Postdoctoral Position in Computational Molecular Modeling of Cementitious Materials, Nantes, FRANCE
A new postdoctoral position is open at SUBATECH (Institut Mines-Télécom Atlantique), Nantes, FRANCE, in the area of computational molecular modeling of cementitious materials (http://www.emn.fr/z-subatech/kalinich/research.html).
Generally, the postdoctoral position is associated with the newly funded by the European H-2020 program multidisciplinary research consortium Science4CleanEnergy (S4CE), which brings together over 20 world-leading academics, research laboratories, and industrial partners from more than 10 European countries. The S4CE research project includes fundamental studies of fluid transport and reactivity, development of new instruments and methods for the detection and quantification of emissions, micro-seismic events etc., lab and field testing of such new technologies, and the deployment of the successful detection and quantification technologies in subsurface sites for continuous monitoring of the risks identified by the European Commission. S4CE research will make it possible to (a) quantify the environmental impact of sub-surface geo-energy applications; (b) develop and demonstrate new technologies; (c) quantify the likelihood of environmental risks ranging from fugitive emissions, water contamination, induced micro-seismicity, and local impacts based on the data collected during the duration of the project; (d) develop innovative analytical models and software based on the above data. S4CE will deliver the independent assessment of the environmental footprint related to geo-energy sub-surface operations, having as primary impact the assistance to policy making.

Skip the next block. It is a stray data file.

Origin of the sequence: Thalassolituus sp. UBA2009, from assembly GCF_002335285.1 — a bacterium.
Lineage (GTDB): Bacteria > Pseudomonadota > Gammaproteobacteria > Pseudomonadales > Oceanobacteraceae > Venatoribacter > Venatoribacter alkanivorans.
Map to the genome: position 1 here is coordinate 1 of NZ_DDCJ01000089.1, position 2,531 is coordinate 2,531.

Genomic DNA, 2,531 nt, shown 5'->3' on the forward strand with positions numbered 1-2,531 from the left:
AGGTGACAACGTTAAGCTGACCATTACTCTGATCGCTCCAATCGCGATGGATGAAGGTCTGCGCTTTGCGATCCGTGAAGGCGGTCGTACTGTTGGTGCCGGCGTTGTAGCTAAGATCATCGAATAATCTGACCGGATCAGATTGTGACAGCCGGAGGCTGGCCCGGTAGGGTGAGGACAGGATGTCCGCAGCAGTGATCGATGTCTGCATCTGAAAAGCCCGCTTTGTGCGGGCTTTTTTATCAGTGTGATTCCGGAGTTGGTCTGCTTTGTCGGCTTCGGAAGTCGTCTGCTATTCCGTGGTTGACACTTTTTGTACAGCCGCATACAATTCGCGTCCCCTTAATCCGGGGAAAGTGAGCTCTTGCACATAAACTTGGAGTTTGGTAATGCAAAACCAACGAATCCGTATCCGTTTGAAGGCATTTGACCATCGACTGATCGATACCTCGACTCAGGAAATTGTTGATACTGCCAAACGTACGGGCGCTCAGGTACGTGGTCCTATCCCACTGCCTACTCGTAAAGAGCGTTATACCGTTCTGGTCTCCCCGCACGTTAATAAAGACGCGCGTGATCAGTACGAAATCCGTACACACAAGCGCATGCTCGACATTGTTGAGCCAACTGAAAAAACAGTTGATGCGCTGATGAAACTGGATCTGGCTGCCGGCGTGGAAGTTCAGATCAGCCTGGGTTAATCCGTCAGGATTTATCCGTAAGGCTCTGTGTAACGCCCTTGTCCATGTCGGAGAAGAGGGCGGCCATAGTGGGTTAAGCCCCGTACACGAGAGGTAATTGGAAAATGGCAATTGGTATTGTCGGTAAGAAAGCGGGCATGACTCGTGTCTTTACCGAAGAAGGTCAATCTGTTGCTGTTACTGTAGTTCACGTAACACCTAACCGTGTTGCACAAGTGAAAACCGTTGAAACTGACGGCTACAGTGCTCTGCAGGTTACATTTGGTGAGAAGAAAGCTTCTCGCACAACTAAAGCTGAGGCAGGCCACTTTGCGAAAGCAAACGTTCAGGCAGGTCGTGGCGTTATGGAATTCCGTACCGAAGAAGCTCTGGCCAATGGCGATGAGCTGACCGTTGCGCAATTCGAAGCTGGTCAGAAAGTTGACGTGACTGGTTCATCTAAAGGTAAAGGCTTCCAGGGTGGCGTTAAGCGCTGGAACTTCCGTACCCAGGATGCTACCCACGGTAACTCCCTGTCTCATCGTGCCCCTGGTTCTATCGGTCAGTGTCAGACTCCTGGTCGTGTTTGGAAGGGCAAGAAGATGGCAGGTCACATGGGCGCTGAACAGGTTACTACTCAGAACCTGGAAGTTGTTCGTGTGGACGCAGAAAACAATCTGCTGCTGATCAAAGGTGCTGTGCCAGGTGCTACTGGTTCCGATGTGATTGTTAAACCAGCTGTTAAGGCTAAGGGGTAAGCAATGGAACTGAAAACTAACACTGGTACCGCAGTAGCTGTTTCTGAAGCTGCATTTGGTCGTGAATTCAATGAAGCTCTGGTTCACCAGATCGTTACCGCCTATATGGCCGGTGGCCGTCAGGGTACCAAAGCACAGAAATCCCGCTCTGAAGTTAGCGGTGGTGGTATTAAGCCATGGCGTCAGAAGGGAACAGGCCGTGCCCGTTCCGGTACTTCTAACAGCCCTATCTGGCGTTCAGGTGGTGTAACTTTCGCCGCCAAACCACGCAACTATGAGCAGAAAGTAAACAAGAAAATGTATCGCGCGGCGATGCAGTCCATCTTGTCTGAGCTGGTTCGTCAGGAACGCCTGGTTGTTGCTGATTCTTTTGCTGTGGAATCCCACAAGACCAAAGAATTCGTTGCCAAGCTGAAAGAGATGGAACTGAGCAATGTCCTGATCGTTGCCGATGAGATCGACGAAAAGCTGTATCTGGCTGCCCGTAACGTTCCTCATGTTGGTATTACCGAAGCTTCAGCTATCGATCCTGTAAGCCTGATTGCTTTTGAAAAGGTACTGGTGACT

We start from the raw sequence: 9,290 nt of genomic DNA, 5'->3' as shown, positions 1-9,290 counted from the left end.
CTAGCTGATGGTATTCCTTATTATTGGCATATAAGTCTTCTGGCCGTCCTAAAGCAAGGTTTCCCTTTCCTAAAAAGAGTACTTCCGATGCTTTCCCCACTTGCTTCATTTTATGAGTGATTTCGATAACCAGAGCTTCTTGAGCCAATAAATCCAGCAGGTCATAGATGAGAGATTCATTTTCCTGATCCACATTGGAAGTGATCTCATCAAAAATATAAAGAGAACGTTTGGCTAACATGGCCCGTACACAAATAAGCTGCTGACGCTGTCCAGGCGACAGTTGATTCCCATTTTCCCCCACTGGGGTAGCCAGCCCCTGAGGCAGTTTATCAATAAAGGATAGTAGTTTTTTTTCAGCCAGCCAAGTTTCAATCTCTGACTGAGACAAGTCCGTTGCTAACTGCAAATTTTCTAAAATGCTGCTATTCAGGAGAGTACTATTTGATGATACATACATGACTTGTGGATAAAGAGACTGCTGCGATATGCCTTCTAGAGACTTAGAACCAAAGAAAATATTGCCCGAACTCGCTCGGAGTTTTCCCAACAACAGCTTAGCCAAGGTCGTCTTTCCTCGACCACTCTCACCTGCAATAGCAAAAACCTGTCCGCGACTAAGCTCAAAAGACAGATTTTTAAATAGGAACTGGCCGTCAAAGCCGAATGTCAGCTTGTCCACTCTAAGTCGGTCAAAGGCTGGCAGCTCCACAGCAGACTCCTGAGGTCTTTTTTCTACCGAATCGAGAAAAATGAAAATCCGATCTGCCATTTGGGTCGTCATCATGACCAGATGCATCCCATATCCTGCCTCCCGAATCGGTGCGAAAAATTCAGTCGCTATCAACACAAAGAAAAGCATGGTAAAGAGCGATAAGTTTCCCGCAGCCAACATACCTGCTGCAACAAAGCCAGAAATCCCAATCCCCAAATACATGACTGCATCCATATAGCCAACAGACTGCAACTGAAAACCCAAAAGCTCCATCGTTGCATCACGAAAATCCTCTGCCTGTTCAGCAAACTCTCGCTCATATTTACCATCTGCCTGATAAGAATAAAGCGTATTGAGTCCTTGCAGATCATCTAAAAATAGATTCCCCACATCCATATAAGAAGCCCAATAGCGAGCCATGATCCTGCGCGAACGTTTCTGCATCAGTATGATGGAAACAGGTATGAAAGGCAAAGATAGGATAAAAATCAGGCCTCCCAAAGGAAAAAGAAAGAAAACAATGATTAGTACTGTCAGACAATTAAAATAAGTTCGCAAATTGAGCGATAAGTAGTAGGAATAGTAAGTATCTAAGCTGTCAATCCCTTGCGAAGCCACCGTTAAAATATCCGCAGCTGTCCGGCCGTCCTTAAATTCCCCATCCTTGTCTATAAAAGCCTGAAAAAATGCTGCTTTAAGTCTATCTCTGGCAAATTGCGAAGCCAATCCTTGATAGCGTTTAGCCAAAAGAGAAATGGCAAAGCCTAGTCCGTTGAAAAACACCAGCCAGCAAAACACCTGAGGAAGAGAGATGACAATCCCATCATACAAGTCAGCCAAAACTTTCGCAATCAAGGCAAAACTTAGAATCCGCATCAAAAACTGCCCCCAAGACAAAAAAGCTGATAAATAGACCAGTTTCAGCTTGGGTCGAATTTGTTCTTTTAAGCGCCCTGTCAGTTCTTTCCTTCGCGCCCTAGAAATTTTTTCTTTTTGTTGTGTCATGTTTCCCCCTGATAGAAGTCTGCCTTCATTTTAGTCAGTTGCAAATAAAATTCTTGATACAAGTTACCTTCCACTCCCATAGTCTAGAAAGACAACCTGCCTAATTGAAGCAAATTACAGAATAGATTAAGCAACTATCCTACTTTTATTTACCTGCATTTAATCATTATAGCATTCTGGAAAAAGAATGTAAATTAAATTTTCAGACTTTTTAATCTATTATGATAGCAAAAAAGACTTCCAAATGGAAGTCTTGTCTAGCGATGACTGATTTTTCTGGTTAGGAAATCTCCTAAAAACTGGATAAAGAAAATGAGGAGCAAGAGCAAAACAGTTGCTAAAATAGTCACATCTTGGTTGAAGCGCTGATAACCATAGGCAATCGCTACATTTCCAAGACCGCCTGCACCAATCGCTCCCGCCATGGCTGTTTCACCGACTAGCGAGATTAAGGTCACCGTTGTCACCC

More specifically, the postdoctoral researcher will contribute to the modeling studies within the S4CE Work Package 5 (Data Gathering and Model Implementation), with particular focus on improving quantitative molecular scale understanding of fluid transport pathways and failure processes of cements. The modelling will start from the molecular resolution of the fluid-cement based concrete material interfaces. These atomistic simulations will describe the preferential adsorption of various compounds on the surface (e.g., H2O as opposed to CO2), and will be able to quantify transport mechanisms. To identify possible cement failure mechanisms we will explore possible reactions of the fluid components (e.g., CO2) with the materials by implementing the ReaxFF approach.
Potential applicants are expected to have a strong background in physics, chemistry, chemical engineering, materials science, or other related field, a good knowledge of computational molecular modeling techniques and experience with classical and/or ab initio molecular simulations, and a strong interest in the application of these computational modeling techniques to study fundamental atomic-scale properties of technologically and environmentally important materials.
The position can be available as early as September 2017 initially for 1 year with further extension for up to 3 years depending on performance.